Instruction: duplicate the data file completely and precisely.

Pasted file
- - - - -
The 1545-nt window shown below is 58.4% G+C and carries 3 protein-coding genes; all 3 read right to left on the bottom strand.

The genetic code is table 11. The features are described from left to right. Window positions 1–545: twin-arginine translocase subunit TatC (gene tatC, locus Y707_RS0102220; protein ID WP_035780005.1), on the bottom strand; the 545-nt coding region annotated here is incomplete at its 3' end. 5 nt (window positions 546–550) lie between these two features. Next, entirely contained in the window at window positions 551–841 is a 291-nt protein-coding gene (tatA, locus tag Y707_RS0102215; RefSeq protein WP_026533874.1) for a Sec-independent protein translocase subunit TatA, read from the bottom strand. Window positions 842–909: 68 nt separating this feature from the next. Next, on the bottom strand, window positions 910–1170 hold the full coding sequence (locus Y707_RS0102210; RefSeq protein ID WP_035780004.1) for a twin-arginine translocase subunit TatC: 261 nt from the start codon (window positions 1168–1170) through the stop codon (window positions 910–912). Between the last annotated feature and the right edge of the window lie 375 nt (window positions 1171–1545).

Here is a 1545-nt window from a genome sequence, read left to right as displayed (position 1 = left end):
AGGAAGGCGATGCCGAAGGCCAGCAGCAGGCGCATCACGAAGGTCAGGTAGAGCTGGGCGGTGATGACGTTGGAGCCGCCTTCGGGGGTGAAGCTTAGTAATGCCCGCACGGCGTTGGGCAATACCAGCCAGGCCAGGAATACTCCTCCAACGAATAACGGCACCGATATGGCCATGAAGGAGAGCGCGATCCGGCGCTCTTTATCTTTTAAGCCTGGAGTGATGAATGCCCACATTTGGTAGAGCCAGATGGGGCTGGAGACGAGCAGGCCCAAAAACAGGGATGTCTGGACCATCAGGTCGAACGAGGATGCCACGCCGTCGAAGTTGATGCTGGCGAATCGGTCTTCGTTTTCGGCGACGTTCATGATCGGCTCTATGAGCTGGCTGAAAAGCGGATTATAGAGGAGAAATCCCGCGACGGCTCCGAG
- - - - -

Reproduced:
The 1545-nt window shown below is 58.4% G+C and carries 3 protein-coding genes; all 3 read right to left on the bottom strand.

The genetic code is table 11. The features are described from left to right. Window positions 1–545: twin-arginine translocase subunit TatC (gene tatC, locus Y707_RS0102220; protein ID WP_035780005.1), on the bottom strand; the 545-nt coding region annotated here is incomplete at its 3' end. 5 nt (window positions 546–550) lie between these two features. Next, entirely contained in the window at window positions 551–841 is a 291-nt protein-coding gene (tatA, locus tag Y707_RS0102215; RefSeq protein WP_026533874.1) for a Sec-independent protein translocase subunit TatA, read from the bottom strand. Window positions 842–909: 68 nt separating this feature from the next. Next, on the bottom strand, window positions 910–1170 hold the full coding sequence (locus Y707_RS0102210; RefSeq protein ID WP_035780004.1) for a twin-arginine translocase subunit TatC: 261 nt from the start codon (window positions 1168–1170) through the stop codon (window positions 910–912). Between the last annotated feature and the right edge of the window lie 375 nt (window positions 1171–1545).

Here is a 1545-nt window from a genome sequence, read left to right as displayed (position 1 = left end):
AGGAAGGCGATGCCGAAGGCCAGCAGCAGGCGCATCACGAAGGTCAGGTAGAGCTGGGCGGTGATGACGTTGGAGCCGCCTTCGGGGGTGAAGCTTAGTAATGCCCGCACGGCGTTGGGCAATACCAGCCAGGCCAGGAATACTCCTCCAACGAATAACGGCACCGATATGGCCATGAAGGAGAGCGCGATCCGGCGCTCTTTATCTTTTAAGCCTGGAGTGATGAATGCCCACATTTGGTAGAGCCAGATGGGGCTGGAGACGAGCAGGCCCAAAAACAGGGATGTCTGGACCATCAGGTCGAACGAGGATGCCACGCCGTCGAAGTTGATGCTGGCGAATCGGTCTTCGTTTTCGGCGACGTTCATGATCGGCTCTATGAGCTGGCTGAAAAGCGGATTATAGAGGAGAAATCCCGCGACGGCTCCGAG